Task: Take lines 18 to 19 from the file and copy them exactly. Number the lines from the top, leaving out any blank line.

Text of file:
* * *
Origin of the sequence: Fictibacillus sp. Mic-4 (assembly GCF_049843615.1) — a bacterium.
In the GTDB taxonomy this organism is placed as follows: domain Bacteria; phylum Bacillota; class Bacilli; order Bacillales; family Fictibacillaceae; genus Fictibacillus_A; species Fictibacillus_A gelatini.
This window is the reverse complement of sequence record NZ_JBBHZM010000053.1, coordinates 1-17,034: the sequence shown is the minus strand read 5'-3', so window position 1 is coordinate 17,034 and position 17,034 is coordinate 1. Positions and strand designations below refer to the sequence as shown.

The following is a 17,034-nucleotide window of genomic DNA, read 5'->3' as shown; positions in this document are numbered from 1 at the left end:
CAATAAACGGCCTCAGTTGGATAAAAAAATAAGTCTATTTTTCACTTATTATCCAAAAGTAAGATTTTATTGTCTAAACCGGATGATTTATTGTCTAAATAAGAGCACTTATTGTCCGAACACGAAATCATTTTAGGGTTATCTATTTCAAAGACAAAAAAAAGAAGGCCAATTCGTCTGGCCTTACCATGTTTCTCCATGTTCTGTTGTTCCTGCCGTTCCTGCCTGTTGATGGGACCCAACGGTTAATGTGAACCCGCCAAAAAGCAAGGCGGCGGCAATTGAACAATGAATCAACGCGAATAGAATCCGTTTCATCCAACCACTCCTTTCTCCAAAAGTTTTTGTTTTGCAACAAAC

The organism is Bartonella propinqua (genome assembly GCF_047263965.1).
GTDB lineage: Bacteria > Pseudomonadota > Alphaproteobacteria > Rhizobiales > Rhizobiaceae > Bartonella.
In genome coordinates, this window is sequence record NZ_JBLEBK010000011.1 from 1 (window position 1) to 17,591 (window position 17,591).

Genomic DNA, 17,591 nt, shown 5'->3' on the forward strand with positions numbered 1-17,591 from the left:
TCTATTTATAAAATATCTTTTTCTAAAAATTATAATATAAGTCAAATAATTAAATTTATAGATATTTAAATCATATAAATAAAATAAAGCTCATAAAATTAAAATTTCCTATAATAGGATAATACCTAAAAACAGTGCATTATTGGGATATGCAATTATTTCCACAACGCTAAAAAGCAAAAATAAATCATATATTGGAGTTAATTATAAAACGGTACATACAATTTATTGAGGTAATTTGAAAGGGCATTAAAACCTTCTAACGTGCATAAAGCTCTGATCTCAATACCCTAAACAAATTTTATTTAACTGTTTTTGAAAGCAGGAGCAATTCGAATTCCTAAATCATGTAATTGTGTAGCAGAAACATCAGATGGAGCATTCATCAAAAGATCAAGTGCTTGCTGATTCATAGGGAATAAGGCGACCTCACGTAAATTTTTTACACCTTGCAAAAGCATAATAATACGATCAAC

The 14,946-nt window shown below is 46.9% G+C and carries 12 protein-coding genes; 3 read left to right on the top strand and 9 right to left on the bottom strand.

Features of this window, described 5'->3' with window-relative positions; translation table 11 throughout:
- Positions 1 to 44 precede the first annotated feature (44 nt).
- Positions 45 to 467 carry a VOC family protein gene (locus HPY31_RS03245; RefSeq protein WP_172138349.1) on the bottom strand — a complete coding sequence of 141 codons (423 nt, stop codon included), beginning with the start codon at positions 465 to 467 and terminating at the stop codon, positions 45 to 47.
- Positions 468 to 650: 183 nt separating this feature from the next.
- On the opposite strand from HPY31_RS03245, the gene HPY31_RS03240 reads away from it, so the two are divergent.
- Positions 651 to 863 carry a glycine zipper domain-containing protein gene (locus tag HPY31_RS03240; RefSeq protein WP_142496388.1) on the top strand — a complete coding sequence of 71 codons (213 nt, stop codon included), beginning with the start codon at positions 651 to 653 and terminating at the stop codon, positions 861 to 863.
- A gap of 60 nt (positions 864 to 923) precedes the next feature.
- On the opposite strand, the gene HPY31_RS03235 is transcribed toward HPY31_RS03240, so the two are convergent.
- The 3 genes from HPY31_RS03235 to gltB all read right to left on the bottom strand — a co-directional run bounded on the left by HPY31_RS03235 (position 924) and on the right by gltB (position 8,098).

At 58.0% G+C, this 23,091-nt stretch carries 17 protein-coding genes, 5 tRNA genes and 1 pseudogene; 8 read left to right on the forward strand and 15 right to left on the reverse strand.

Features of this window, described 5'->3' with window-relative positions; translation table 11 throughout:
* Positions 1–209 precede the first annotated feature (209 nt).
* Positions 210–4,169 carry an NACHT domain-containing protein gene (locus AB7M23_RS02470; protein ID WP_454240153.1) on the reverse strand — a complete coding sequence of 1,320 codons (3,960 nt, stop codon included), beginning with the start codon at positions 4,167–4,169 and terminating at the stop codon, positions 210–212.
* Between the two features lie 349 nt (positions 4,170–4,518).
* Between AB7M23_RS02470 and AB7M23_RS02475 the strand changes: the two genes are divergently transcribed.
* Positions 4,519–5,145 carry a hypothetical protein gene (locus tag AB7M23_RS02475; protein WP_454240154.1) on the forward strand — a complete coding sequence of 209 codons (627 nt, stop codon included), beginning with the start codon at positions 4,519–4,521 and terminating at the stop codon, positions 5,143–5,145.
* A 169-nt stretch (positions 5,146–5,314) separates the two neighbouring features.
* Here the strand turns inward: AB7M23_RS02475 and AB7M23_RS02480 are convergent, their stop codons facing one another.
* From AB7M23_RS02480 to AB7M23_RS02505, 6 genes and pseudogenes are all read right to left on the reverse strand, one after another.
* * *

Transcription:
- A gap of 60 nt (positions 864 to 923) precedes the next feature.
- On the opposite strand, the gene HPY31_RS03235 is transcribed toward HPY31_RS03240, so the two are convergent.